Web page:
A quarter century ago, the perfect ingredients came together to create Superfine, the queer- and woman-owned restaurant and live music venue located in Brooklyn’s Dumbo neighborhood under the Manhattan Bridge.
A mainstay in the neighborhood, Superfine’s owners and friends Tanya Rynd, Cara Lee Sparry, and Laura Taylor are proud of what they’ve created and maintained for 25 years. Superfine has made many “things to do” lists and received many accolades since it officially opened in 1998.
“We’ve been active in this neighborhood first as artists, always as residents, and then as a very impactful business,” Rynd told Gay City News over lunch cooked up by Taylor.
Sparry, who is originally from Texas, moved into a warehouse in Dumbo in 1989. She was an industrial design student at the Pratt Institute. Rynd and Taylor moved from Santa Fe into the same warehouse in 1995, where they met Sparry. Rynd, an oil painter, is originally from California. Taylor, a chef, is originally from Ohio.
All three women were attracted to Dumbo because of the space the buildings offered that enabled them to create their artwork. The flat Rynd and Taylor moved into had a full kitchen setup and a garland stove, perfect for Taylor. They loved the neighborhood, but at the same time, there was a lack of nightlife in Dumbo in the 1990s. The friends had to walk a long distance to go out for a drink — and that’s when they got the idea to launch Superfine.
I sipped Dyke Beer’s Tall Girl while we snacked on addictive string fries and talked about how Superfine came into being while we waited for our buffet of heirloom tomato and goat’s milk robiola caprese, grilled calamari, and pan-seared local Bluefin tuna. We topped off our meal with key lime pie.
Each bite was refreshing and full of flavor. The juicy heirloom tomatoes were perfectly ripe with the earthy creaminess of the goat’s milk robiola. The calamari was perfectly cooked and tender, dripping with olive oil and lemon juice. I could taste the freshness of the Bluefin tuna flawlessly seared. After a trip to Florida, and having my fill of key lime pie, I have to say the best pie I ate was at Superfine.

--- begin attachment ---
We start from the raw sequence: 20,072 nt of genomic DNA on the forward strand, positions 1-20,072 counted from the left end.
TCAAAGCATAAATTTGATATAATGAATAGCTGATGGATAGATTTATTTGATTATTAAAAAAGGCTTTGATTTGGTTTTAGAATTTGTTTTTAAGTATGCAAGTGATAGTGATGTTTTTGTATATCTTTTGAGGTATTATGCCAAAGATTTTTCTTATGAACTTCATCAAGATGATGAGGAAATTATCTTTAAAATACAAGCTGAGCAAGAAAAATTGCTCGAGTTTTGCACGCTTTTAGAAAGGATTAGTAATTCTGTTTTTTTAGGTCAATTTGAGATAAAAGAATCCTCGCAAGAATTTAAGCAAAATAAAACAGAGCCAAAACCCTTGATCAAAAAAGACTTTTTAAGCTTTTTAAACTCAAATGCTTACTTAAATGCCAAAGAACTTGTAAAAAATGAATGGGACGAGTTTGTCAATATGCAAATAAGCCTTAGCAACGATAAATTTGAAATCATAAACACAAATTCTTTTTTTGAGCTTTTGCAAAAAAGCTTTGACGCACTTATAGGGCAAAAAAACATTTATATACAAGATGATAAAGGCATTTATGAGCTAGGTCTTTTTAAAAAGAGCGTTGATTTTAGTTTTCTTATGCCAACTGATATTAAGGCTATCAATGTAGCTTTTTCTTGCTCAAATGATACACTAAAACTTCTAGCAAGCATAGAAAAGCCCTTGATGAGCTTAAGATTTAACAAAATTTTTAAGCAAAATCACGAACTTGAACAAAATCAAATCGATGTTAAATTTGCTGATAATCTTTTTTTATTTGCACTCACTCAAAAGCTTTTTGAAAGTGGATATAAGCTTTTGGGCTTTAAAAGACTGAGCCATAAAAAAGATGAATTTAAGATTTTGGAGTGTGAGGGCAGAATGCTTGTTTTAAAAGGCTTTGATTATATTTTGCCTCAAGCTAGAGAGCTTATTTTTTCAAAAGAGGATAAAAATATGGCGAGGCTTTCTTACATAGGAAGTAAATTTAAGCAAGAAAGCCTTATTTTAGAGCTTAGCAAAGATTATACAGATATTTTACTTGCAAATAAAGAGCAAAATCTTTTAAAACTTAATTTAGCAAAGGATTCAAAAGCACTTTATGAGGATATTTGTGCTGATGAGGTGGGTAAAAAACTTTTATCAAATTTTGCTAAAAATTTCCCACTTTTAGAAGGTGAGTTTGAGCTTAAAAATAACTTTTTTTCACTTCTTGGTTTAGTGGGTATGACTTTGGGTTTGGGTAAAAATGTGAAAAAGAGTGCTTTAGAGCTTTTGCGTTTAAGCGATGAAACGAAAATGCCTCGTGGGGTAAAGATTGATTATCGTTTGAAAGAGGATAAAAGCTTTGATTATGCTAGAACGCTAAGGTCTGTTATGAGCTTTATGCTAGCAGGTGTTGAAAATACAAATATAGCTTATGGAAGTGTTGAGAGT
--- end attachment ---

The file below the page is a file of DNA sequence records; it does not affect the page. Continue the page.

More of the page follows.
Taylor changes the Mediterranean menu daily depending on the season’s offerings from the land and the sea and the core dishes. The only time she flies something in from somewhere else is the weekly shipment of green chilies from Albuquerque, New Mexico for the Bluegrass Green Chili Brunch. Superfine is one of the only places in New York that has an authentic Southwestern brunch, on Sundays. Taylor uses the chilies to make the sauce she puts on the burritos, quesadillas, and tacos.
Not being able to experience the brunch due to other plans, Taylor’s exemplary mastery in the kitchen is worth planning for a return trip to Superfine.
A “Superfine” plan
The pioneering restaurant, Superfine, was the first of its kind in Dumbo back in 1998, when Rynd, Sparry, and Taylor made the restaurant official.
Superfine started first as the original pop-up dinner party, “Superfine Supper Clubs,” in Rynd and Taylor’s loft in the mid-90s. The dinner parties spread like wildfire through word of mouth about a decade before the rise of social media and when cell phones were just starting to emerge. Superfine quickly outgrew the team’s home before it moved into its current home in a former vacuum-cleaner-and-car-parts warehouse completely redesigned by Sparry and Rynd. Taylor’s domain, naturally, was the kitchen.
The mission from the beginning was to create a place that met the definition of superfine, meaning “refined taste or texture,” to give a “versatile experience,” Rynd said.
“We never want it to just be a restaurant,” she continued. “We also wanted to have a very strong emphasis on visual arts and live art…”
Rynd played up Superfine’s versatility, noting that patrons can have an “amazing visual art experience” on the restaurant’s 30-foot-long wall or listen to a live band playing. The space has a sunken bar, wrap-around dining area, and game space.
Rynd spoke excitedly about Superfine’s rotating art shows and music roster. For 18 years, the venue hosted live music weekly. Rynd recently added Jazz every second and the fourth Wednesday of the month. This year marks the ninth annual Brooklyn Americana Music Festival produced, curated, and directed by their friend Jan Bell every September.
The women’s second goal was to create an inviting space for all types of people to enjoy.
“You can be as fabulous as you are whatever your background,” and “feel comfortable going up and meeting another person,” Rynd said.
Lastly, the team wanted to bring the farm-to-table concept to Dumbo. The slow food movement started in the San Francisco Bay Area hadn’t hit New York City yet. Taylor brought her version of affordable, good, and fresh food to Dumbo and maintained that despite being in “now one of the fanciest neighborhoods in New York City.”
The plan worked. Each owner has a role: Rynd produces the art and bands, Sparry reigns over the bar and DJs, and Taylor cooks. The friends have remained clear on their mission to create a creative community space filled with good food for everyone.
Reassessing Superfine’s purpose during the pandemic, Rynd said, “It became more and more clear to me that we were more valuable right now in this city than we’ve ever been.”